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Clubs, Meetings


To be listed in this calendar, email the information and a contact phone number to cruiz@wmicentral.com or mail to White Mountain Publishing, P.O. Box 1570, Show Low, AZ 85902. LAKESIDE: Fishers of Men for veterans meet from 10 a.m. to 1 p.m. at the New ...

Tucson one of most sexually diseased cities in Arizona


The statistics for Tucson in 2013 were: 5,192 cases of Chlamydia 795 cases of gonorrhea 53 cases of syphilis Total number of STD's: 6040 Rate of STD's per 100,000 people: 608 The only city in Arizona with a higher STD rate per 100,000 people is Show Low.

Bob’s Bucket List: Bike riding 131 miles in the White Mountains


I chose it as the sixth event on my 2015 bucket list of rides and runs around Arizona precisely because it would get ...
My plan was to ride the 90-mile route, which includes a quick detour to Show Low and back and then follows State Route 260 east before ...

Yuma office of Arizona Registrar of Contractors closes


Jeff Fleetham, in a press release from June 3. “As a result, AZ ROC will be closing four offices – Kingman, Show Low, Yuma and Prescott – by the end of June.”

PSU releases scholastic honors for spring semester


of Show Low, Arizona; Shannon Jesberg, of Spring Hill, Kansas; Sonora Jones, of Webb City; Katherine Knoles, of Independence; Jacob Letner, of Pittsburg; Mary Lipp, of Lenexa; Anna Mashburn, of Carl Junction; Rikki Miller, of Raymore; Zachary John Palumbo ...

Loretta Effie Brandon, 87


9th Street in Show Low, Arizona. Following the memorial service there will be a Pot Luck Dinner at the Pinetop/Lakeside Senior Center, 1594 Johnson Drive in Lakeside, Arizona. All are warmly invited to join Loretta’s family as they continue to celebrate ...

WEB EXTRA: Get To Know The Chiefs!


19 years with the Scottsdale (AZ) Police Department, and 5 years as the Chief of Police in Show Low, AZ. Chief Smythe has held a wide variety of positions throughout his tenure including having worked undercover narcotics enforcement with the Phoenix based ...

Sportsman's Warehouse to Hold Grand Opening in Show Low, Arizona


MIDVALE, Utah, June 24, 2015 (GLOBE NEWSWIRE) -- Sportsman's Warehouse (Nasdaq:SPWH) is expanding its operations to include a new retail location in Show Low, Arizona. The grand opening will take place this Saturday, June 27, 2015, with the doors opening ...

Escape to cooler temperatures in Show Low, Arizona


I love a good road trip. And as a Phoenician I regularly escape the heat of the Valley for cooler temperatures and wide open spaces every summer. For an adventure with a picturesque drive, head to Show Low in eastern Arizona. Start your quest by heading ...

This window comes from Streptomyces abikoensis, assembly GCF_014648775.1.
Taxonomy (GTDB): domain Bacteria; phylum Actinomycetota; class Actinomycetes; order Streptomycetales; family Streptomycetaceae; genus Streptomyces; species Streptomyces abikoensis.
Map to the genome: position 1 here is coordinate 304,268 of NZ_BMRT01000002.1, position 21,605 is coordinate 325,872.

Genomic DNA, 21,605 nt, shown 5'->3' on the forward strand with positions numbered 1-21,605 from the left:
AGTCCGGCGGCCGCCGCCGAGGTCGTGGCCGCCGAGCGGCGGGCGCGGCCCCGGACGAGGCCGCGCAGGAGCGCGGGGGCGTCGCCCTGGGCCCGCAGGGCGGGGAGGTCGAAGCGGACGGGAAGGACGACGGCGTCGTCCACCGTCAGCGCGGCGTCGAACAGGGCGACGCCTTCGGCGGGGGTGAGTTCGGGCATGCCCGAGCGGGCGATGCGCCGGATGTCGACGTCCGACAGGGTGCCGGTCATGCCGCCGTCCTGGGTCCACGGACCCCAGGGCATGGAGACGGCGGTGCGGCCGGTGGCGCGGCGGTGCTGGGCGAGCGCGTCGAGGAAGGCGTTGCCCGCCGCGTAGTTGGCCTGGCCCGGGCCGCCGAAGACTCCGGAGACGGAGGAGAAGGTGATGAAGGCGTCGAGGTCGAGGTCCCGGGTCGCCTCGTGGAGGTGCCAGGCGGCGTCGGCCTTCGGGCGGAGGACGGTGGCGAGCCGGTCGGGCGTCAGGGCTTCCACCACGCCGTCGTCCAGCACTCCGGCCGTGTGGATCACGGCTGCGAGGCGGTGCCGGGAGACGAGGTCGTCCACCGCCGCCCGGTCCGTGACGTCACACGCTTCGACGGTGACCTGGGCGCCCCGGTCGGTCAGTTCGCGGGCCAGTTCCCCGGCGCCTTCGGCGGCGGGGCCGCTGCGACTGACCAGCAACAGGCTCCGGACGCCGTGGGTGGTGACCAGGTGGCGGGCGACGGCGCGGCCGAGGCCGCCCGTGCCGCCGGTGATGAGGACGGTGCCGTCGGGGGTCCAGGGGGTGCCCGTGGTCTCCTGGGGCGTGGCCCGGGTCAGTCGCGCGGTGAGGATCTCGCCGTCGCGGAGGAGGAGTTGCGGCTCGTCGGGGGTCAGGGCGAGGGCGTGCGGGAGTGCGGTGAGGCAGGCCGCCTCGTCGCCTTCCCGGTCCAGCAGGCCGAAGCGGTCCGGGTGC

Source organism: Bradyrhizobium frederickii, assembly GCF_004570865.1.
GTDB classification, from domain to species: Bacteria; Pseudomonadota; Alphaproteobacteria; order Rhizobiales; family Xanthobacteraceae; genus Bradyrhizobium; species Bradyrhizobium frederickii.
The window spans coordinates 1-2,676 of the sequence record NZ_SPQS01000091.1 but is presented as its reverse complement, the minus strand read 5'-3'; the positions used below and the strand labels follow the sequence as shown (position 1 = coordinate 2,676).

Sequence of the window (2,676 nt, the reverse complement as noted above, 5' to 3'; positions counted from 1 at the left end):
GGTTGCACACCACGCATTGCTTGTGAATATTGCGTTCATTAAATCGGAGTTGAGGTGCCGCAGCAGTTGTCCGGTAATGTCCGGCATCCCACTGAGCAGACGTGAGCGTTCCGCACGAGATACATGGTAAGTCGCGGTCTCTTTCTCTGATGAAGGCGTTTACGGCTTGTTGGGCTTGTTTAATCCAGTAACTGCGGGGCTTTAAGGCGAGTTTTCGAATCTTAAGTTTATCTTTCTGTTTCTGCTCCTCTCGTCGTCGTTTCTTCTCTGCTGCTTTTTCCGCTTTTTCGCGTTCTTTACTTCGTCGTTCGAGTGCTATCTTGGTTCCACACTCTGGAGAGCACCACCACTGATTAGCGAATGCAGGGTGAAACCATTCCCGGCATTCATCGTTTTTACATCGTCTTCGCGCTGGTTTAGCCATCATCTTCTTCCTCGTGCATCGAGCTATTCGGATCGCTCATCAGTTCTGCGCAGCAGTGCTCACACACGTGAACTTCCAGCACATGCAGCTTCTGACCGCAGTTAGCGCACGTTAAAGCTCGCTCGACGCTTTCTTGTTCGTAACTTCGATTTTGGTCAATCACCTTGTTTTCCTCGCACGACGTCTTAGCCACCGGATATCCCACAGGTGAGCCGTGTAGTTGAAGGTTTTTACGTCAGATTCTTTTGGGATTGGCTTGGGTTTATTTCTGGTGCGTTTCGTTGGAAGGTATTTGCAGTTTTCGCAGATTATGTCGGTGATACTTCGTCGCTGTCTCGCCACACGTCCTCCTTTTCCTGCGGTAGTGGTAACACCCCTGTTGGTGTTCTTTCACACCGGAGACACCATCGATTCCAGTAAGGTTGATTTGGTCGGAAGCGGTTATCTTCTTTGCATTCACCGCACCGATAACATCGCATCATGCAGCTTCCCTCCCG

Show Low, Arizona


At an elevation of about 6,400-feet, Show Low, Ariz. is a popular high country hub for outdoor recreationists visiting the nearby the White Mountains or the scenic lands along the Mogollon Rim. The town is located about 175 miles northeast of Phoenix.

Americans may soon be seeing far fewer “Made in China” labels at the mall


Sometimes it seems like everything we own has been made in China—the iPhones in our pockets, the TVs in our living rooms, the clothes in our closets, and the toys under the Christmas tree. (And if it’…

The LLVLC Show (Episode 985): Dr. Michael Ruscio Shares The Truth About Low-Carb Diets And Gut Health


TRY PRIMAL LIFE ORGANICS PALEO SKINCARE GET $99 STARTER PACKAGE FOR $49 (NO COUPON NECESSARY) NOTICE OF DISCLOSURE: Paid sponsorship In Episode 985 of “The Livin’ La Vida Low-Carb Show with Jimmy…
Jobs from Indeed




SPECIAL INFORMATION FOR SHOW LOW

Schools and libraries with Wi-Fi in SHOW LOW ARIZONA ?

In June 2013, I joined the President in Mooresville, NC, to launch ConnectED – an initiative to close the technology gap in our schools and bring high-speed Internet to 99 percent of America’s students within five years. This vision – that all students should have access to world-class digital learning – is well on its way to becoming a reality.

Thanks to the leadership of the President and the FCC, the resources are in place to meet the President’s connectivity goal. In addition, various private-sector partners are making over $2 billion worth of resources available to students, teachers, and schools. These include tablets, mobile broadband, software, and online teacher professional development courses from top universities. Fewer than 40 percent of public schools currently have the high-speed Internet needed to support modern digital learning.

But now we have the resources to solve this problem. We just need help from our nation’s superintendents and school technology chiefs.

Last year, the FCC approved the first major update to the E-Rate program since it was created in 1997. E-Rate (also known as the Universal Service Program for Schools and Libraries) makes it more affordable for schools and libraries to connect to high-speed Internet – with the goal of making the gigabit speeds we see in cities like Cedar Falls, Iowa, and Chattanooga, Tennessee the norm in schools across the country.

These updates have unlocked funding to support internal Wi-Fi network upgrades in schools and libraries this year for the first time since 2012. Wi-Fi is important because no matter how fast the Internet connection is to a school, students can’t take full advantage of it without a robust wireless network within the school.

To secure E-rate support for Wi-Fi, schools and libraries must submit a form describing their project needs to the Universal Service Administrative Company (USAC). USAC then posts the request for competitive bidding. The Department of Education has prepared an Infrastructure Guide to help district leaders navigate the many decisions required to deliver cutting-edge connectivity to students. That said, schools and libraries have the final say when they submit an application to USAC for approval.

Bringing our schools up to speed is a major priority, and E-rate provides an opportunity to make doing so much more affordable. For all of the superintendents and technology officers: If you haven’t yet done so, get your requests submitted by February 26, 2015, and your applications in before March 26, 2015 (requests must be up for 28 days before a school can choose a vendor). Your students, your community, and your country will thank you for bringing our classrooms into the 21st century. [20]